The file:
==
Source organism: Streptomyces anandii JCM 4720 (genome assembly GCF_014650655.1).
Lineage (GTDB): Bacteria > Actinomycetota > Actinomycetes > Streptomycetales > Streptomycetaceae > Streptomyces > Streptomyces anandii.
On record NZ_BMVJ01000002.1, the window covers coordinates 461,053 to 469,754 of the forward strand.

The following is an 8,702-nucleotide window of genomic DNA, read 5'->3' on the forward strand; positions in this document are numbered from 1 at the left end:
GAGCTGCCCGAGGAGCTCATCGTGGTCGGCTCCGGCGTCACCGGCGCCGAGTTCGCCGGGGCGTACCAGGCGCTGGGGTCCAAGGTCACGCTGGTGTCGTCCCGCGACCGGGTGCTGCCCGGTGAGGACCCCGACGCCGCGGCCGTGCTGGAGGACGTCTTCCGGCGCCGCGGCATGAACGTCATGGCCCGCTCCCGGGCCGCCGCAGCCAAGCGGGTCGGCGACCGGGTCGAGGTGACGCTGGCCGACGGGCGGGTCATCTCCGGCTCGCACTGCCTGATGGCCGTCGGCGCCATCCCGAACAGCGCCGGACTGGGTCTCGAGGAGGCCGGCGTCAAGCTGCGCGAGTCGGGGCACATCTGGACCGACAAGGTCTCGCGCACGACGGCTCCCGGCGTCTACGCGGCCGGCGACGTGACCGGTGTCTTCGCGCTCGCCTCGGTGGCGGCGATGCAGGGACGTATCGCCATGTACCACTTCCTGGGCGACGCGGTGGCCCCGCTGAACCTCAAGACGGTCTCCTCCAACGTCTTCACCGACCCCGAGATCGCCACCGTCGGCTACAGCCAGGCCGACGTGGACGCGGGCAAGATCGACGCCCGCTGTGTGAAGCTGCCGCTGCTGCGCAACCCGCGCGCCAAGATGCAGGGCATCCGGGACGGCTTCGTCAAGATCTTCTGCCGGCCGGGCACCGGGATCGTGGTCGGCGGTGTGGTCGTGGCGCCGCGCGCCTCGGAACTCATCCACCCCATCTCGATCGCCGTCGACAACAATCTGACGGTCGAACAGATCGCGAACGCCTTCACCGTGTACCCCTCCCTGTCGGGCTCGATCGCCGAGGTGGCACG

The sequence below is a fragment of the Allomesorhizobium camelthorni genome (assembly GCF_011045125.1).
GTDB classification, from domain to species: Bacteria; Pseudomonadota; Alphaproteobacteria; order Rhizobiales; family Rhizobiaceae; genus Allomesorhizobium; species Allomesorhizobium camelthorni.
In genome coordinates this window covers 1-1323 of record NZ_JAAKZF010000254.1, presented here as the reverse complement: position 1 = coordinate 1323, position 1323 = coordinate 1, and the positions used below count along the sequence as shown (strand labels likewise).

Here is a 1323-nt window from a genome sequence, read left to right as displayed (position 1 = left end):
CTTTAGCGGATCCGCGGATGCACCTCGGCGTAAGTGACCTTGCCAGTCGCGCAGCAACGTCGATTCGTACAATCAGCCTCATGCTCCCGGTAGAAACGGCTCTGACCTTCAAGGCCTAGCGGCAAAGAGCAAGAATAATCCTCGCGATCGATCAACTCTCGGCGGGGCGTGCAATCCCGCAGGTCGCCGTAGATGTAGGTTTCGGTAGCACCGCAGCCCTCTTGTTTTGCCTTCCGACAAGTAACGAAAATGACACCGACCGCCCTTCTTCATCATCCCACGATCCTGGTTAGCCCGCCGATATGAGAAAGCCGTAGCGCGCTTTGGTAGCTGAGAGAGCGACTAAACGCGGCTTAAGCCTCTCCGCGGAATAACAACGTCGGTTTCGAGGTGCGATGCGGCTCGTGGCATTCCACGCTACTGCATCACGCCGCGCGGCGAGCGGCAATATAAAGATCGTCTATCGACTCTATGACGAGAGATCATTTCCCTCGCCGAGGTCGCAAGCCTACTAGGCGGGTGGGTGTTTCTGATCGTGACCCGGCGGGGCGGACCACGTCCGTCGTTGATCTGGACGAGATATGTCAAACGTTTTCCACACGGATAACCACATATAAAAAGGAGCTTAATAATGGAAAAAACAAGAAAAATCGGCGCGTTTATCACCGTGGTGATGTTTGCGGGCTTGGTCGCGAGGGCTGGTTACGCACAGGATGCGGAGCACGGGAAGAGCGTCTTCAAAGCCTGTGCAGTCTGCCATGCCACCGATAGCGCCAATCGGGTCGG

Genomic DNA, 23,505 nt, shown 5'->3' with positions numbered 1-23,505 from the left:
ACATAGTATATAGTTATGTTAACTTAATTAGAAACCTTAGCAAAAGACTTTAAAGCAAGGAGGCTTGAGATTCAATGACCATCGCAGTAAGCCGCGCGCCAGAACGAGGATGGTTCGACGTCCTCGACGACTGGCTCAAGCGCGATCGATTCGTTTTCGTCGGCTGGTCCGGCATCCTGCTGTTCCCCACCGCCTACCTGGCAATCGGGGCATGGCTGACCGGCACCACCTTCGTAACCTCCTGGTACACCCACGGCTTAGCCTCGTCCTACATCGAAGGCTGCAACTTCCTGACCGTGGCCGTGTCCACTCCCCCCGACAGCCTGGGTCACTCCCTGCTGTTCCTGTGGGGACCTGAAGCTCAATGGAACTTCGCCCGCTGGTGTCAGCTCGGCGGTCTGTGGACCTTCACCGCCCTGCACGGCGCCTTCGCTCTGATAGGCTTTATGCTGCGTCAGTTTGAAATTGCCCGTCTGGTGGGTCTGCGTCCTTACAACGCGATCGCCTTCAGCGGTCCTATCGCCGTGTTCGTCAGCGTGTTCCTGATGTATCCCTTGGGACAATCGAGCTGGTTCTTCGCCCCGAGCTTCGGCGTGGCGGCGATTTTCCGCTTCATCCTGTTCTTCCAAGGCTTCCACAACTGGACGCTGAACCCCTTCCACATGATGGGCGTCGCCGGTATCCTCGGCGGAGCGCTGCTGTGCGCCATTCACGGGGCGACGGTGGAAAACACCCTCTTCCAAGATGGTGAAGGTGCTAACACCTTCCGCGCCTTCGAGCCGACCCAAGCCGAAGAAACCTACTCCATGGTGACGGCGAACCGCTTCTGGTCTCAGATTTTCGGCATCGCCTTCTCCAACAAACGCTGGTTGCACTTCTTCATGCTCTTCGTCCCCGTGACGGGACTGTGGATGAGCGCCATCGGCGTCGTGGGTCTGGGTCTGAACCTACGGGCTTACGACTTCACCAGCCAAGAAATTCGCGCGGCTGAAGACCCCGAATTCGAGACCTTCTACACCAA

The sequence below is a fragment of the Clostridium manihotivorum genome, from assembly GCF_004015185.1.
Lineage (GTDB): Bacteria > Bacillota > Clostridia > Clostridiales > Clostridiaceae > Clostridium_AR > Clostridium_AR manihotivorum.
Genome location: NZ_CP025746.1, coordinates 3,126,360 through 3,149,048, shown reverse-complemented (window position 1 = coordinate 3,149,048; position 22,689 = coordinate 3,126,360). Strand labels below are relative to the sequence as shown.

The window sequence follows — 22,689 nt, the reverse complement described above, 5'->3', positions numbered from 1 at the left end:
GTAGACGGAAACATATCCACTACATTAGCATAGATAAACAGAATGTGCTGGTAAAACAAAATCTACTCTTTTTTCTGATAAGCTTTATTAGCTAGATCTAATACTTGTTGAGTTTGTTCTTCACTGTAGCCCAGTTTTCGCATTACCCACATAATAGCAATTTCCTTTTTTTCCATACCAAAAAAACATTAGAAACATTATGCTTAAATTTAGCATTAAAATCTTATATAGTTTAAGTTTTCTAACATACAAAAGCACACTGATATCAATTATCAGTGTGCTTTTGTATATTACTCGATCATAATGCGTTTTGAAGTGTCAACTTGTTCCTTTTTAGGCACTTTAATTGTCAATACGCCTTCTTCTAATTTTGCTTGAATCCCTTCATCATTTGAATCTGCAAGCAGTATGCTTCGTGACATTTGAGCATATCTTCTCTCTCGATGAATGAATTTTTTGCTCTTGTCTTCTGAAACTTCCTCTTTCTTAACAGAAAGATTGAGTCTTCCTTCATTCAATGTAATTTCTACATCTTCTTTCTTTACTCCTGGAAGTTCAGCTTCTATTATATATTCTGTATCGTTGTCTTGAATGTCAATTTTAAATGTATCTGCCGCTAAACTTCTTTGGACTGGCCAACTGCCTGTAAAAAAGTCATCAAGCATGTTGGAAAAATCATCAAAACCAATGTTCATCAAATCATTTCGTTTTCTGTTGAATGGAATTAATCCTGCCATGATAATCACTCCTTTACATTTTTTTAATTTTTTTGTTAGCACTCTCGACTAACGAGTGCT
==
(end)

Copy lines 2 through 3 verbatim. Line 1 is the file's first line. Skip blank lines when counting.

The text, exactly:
Lineage (GTDB): Bacteria > Actinomycetota > Actinomycetes > Streptomycetales > Streptomycetaceae > Streptomyces > Streptomyces anandii.
On record NZ_BMVJ01000002.1, the window covers coordinates 461,053 to 469,754 of the forward strand.